Thursday, September 13
Review & Guest Post at Clarissa Reads it All


During the Blog Tour we will be giving away two signed copies of Escapement and two $5 iTunes Gift Card! To enter, please enter via the Gleam form below.

Giveaway Rules

– Giveaway ends at 11:59pm EST on September 13th. You must be 18 or older to enter.
– Giveaway is open to US, UK, and Canada residents only.
– Only one entry per household.
– All giveaway entrants agree to be honest and not cheat the systems; any suspicion of fraud is decided upon by blog/site owner and the sponsor, and entrants may be disqualified at our discretion.
– The winner has 48 hours to claim prize or new winner is chosen.



WWW Wednesday!

I know I said something similar last week, but does it freak you guys out how fast this year is going by? It’s August already! And I’m a month and one day away from birthday number 32. I’m just in awe. I mean…where is time going? Granted, I’m looking forward to things happening–it’ll be primary day here and I can’t wait to vote. Make sure you’re registered! Your voice counts! And I’m, of course, looking forward to my birthday. Yearly trip to Books-A-Million!

I’m dying to get started on this one. It looks so good and I’m just over the moon to finally have it. I tried to get an ARC but that didn’t pan out. But it’s a-okay because Book of the Month had it. 😀

I finished MJ Rose’s Tiffany Blues! My review comes soon and I have an interview with her soon. Color me excited!

I am so in love with this story. I’ve had it on my shelf for a while but I had other books to read and I kind of forgot it. I would have finished it last night more than likely, but I was cross-eyed tired. But let’s just say, I am so grabbing up the rest of this series when I hit up Books-A-Million next month.


#WCW: Margaret George!

I don’t believe I’ve gotten to tell you guys about how much I love Margaret George’s novels. If you like historical fiction, you will absolutely love her next book. In a continuation of her last novel, The Confessions of Young Nero, she explores his reign after the infamous fire that burned Rome. Most of us know him as the emperor who played the fiddle as the city burned, but if you know your history, you’ll know that those didn’t exist yet! In the very capable hands of Ms. George, you’ll learn who Nero was. And I like to think that the Emperor himself would be pleased with her description.

I became familiar with her when I found her novel The Autobiography of Henry VIII. I blame The Tudors for getting me so intrigued and fascinated. Once I devoured that book, and it took me a bit because it is a massive read, I sought out her other books.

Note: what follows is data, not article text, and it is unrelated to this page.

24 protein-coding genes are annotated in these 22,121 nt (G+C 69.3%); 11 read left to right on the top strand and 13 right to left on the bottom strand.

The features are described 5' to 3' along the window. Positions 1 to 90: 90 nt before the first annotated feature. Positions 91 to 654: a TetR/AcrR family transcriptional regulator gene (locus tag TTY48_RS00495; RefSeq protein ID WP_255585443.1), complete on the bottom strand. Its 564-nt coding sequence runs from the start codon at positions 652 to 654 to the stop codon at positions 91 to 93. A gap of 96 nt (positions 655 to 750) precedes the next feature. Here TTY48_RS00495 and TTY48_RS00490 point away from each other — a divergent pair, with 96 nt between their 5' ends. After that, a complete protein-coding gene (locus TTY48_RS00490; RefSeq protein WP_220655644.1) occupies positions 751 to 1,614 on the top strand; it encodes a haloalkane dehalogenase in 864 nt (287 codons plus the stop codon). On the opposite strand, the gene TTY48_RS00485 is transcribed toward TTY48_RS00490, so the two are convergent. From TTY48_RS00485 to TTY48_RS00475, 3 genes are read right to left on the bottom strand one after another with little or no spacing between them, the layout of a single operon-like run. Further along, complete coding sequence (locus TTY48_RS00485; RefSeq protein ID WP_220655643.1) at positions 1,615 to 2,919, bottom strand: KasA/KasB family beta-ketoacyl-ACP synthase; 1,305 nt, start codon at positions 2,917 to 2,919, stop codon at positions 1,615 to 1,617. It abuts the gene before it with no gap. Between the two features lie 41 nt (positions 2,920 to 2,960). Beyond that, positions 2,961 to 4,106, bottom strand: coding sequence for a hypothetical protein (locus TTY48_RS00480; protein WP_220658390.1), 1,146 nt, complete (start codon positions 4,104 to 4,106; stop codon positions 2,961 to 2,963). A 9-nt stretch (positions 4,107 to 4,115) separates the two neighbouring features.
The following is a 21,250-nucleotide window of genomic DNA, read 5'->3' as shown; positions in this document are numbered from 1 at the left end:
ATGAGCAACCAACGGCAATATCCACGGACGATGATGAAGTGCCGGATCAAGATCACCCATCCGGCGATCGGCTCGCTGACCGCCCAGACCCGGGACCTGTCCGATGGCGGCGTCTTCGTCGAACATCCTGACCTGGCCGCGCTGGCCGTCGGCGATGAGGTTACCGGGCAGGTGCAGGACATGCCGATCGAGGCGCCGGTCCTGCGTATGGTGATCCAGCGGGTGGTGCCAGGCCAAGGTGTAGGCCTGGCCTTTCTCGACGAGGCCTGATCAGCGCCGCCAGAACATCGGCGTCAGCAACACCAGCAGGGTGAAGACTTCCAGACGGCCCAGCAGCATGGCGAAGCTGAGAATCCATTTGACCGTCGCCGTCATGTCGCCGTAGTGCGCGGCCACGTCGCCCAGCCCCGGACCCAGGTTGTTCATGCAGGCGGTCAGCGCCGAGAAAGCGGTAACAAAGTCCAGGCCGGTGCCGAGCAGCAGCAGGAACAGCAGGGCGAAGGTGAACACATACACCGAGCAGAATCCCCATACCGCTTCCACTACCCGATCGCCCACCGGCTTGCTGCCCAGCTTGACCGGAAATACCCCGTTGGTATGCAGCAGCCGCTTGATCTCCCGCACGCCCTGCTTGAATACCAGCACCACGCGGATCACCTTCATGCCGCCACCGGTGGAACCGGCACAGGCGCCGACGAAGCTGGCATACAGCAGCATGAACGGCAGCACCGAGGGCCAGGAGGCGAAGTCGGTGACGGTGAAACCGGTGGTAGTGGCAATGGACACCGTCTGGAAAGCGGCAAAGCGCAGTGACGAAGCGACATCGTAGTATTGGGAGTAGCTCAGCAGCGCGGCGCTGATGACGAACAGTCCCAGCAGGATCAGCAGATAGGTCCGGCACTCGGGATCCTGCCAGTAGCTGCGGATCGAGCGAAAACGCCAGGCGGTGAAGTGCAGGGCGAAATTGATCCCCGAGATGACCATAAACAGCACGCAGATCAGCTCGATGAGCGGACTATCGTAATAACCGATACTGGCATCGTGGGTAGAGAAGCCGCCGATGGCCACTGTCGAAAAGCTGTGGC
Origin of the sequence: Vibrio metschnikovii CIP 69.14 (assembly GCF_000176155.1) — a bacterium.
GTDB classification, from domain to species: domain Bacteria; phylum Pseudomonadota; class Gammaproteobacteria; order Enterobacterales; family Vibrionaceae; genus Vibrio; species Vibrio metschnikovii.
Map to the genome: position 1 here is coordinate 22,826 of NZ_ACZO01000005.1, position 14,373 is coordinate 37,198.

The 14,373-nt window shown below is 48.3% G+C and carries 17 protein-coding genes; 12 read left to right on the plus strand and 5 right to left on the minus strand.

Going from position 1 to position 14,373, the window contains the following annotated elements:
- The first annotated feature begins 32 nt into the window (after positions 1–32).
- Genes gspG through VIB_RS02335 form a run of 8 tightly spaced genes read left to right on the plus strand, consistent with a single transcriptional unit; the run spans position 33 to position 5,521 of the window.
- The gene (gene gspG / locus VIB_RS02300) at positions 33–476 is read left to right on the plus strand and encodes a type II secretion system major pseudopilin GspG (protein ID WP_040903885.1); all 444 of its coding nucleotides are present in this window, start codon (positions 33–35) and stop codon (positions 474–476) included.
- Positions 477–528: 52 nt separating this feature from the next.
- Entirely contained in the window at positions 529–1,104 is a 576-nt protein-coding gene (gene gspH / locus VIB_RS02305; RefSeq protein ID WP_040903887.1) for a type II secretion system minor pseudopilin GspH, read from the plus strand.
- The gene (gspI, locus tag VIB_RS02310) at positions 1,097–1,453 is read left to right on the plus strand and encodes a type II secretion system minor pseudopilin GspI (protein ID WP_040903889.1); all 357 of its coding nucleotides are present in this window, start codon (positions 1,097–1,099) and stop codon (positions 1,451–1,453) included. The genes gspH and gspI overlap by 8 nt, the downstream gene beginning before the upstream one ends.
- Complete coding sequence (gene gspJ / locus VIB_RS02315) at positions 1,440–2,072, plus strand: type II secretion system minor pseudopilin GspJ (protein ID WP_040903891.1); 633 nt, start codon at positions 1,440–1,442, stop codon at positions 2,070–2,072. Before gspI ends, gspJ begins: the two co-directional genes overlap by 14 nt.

I’m including the summaries of the two Nero books below–I hope you love them and I hope that you give her other novels a read. Even though they’re fiction, you will forget that. You will feel that these are written by the figures themselves. I think that’s what I love about them.



New York Times bestselling author Margaret George has brought history to vivid life with her chronicles of queens and kings. Now, she turns her gaze to an Emperor…

Built on the backs of those who fell before it, Julius Caesar’s imperial dynasty is only as strong as the next person who seeks to control it. In the Roman Empire, no one is safe from the sting of betrayal: man, woman—or child.

As a boy, Nero’s royal heritage becomes a threat to his very life, first when the mad emperor Caligula tries to drown him, then when his great-aunt attempts to secure her own son’s inheritance. Faced with shocking acts of treachery, young Nero is dealt a harsh lesson: it is better to be cruel than dead.

While Nero idealizes the artistic and athletic principles of Greece, his very survival rests on his ability to navigate the sea of vipers that is Rome. The most lethal of all is his own mother, a cold-blooded woman whose singular goal is to control the empire. With cunning and poison, the obstacles fall one by one. But as Agrippina’s machinations earn her son a title he is both tempted and terrified to assume, Nero’s determination to escape her thrall will shape him into the man he was fated to become—an Emperor who became legendary.